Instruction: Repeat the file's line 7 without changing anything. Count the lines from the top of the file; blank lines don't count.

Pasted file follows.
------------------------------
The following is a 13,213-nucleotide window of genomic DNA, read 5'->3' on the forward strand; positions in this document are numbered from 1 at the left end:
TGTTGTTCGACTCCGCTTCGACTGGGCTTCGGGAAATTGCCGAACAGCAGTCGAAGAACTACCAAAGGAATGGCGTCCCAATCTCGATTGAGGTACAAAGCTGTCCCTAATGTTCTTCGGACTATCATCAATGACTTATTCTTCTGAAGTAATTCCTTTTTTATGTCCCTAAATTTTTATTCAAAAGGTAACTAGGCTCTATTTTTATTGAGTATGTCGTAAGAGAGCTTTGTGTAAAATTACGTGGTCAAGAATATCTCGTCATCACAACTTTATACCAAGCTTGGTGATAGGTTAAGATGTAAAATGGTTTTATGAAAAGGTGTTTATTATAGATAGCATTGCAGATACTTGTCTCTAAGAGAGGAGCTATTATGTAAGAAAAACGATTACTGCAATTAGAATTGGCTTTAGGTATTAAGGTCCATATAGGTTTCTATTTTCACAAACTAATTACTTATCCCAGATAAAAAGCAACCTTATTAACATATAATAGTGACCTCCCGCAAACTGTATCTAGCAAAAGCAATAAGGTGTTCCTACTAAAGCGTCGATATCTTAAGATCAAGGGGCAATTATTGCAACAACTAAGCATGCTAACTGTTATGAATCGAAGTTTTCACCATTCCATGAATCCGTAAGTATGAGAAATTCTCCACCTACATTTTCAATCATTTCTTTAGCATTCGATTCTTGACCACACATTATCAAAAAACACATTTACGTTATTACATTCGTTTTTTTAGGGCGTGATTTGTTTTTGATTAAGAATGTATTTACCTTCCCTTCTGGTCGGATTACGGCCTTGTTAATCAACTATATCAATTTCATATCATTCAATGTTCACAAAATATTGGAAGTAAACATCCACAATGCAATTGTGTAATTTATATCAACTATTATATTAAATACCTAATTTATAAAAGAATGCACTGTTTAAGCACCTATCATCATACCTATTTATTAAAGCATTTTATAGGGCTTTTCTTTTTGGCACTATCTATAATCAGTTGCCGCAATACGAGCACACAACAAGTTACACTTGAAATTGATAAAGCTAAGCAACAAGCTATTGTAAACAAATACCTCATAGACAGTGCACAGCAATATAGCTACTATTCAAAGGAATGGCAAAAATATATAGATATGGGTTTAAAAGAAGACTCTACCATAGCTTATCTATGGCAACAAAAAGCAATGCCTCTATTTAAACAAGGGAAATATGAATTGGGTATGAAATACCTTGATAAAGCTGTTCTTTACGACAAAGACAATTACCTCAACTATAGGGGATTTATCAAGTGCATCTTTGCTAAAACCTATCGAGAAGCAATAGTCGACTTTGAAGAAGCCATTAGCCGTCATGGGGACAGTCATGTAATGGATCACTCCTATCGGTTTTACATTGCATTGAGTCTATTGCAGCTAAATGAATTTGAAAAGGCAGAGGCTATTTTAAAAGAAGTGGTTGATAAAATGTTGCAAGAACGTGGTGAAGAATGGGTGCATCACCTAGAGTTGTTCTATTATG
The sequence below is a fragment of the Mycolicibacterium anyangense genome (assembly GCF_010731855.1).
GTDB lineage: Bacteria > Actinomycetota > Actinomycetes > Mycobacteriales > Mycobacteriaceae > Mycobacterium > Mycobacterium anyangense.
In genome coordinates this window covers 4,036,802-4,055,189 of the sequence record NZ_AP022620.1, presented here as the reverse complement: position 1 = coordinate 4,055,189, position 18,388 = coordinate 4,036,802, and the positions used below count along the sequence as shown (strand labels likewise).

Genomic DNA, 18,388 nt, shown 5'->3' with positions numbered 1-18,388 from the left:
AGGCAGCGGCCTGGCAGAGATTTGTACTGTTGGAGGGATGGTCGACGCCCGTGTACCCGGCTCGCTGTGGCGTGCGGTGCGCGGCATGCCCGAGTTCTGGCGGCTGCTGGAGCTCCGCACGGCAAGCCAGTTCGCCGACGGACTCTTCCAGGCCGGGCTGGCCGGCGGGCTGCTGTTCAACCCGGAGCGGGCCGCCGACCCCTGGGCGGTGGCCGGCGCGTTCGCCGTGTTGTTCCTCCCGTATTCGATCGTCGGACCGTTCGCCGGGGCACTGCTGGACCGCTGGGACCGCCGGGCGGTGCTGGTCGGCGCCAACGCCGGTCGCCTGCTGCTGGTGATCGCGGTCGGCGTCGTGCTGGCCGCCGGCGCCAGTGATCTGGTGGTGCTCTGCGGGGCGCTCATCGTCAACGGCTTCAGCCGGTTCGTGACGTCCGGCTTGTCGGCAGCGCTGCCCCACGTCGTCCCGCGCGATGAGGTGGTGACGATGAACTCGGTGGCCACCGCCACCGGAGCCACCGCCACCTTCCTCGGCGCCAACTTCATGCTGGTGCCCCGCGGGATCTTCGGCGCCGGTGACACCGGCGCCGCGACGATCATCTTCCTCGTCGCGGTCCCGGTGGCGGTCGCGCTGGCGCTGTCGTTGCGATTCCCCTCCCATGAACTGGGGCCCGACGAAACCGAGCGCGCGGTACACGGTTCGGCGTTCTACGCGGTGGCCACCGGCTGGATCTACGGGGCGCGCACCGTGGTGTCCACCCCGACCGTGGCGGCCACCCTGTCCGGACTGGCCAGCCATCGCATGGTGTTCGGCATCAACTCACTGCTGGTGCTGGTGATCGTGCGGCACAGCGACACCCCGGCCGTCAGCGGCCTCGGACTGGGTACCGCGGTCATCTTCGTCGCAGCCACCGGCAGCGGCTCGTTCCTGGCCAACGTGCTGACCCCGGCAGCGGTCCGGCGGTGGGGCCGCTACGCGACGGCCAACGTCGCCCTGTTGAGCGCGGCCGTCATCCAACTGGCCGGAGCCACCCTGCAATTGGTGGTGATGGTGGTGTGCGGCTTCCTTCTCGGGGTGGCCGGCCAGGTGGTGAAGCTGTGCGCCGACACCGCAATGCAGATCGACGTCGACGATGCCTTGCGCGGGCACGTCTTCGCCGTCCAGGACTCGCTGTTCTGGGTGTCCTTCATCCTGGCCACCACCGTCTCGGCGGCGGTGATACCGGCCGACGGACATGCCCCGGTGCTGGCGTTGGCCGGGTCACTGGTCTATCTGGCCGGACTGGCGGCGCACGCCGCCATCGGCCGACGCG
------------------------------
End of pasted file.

AGGCAGCGGCCTGGCAGAGATTTGTACTGTTGGAGGGATGGTCGACGCCCGTGTACCCGGCTCGCTGTGGCGTGCGGTGCGCGGCATGCCCGAGTTCTGGCGGCTGCTGGAGCTCCGCACGGCAAGCCAGTTCGCCGACGGACTCTTCCAGGCCGGGCTGGCCGGCGGGCTGCTGTTCAACCCGGAGCGGGCCGCCGACCCCTGGGCGGTGGCCGGCGCGTTCGCCGTGTTGTTCCTCCCGTATTCGATCGTCGGACCGTTCGCCGGGGCACTGCTGGACCGCTGGGACCGCCGGGCGGTGCTGGTCGGCGCCAACGCCGGTCGCCTGCTGCTGGTGATCGCGGTCGGCGTCGTGCTGGCCGCCGGCGCCAGTGATCTGGTGGTGCTCTGCGGGGCGCTCATCGTCAACGGCTTCAGCCGGTTCGTGACGTCCGGCTTGTCGGCAGCGCTGCCCCACGTCGTCCCGCGCGATGAGGTGGTGACGATGAACTCGGTGGCCACCGCCACCGGAGCCACCGCCACCTTCCTCGGCGCCAACTTCATGCTGGTGCCCCGCGGGATCTTCGGCGCCGGTGACACCGGCGCCGCGACGATCATCTTCCTCGTCGCGGTCCCGGTGGCGGTCGCGCTGGCGCTGTCGTTGCGATTCCCCTCCCATGAACTGGGGCCCGACGAAACCGAGCGCGCGGTACACGGTTCGGCGTTCTACGCGGTGGCCACCGGCTGGATCTACGGGGCGCGCACCGTGGTGTCCACCCCGACCGTGGCGGCCACCCTGTCCGGACTGGCCAGCCATCGCATGGTGTTCGGCATCAACTCACTGCTGGTGCTGGTGATCGTGCGGCACAGCGACACCCCGGCCGTCAGCGGCCTCGGACTGGGTACCGCGGTCATCTTCGTCGCAGCCACCGGCAGCGGCTCGTTCCTGGCCAACGTGCTGACCCCGGCAGCGGTCCGGCGGTGGGGCCGCTACGCGACGGCCAACGTCGCCCTGTTGAGCGCGGCCGTCATCCAACTGGCCGGAGCCACCCTGCAATTGGTGGTGATGGTGGTGTGCGGCTTCCTTCTCGGGGTGGCCGGCCAGGTGGTGAAGCTGTGCGCCGACACCGCAATGCAGATCGACGTCGACGATGCCTTGCGCGGGCACGTCTTCGCCGTCCAGGACTCGCTGTTCTGGGTGTCCTTCATCCTGGCCACCACCGTCTCGGCGGCGGTGATACCGGCCGACGGACATGCCCCGGTGCTGGCGTTGGCCGGGTCACTGGTCTATCTGGCCGGACTGGCGGCGCACGCCGCCATCGGCCGACGCG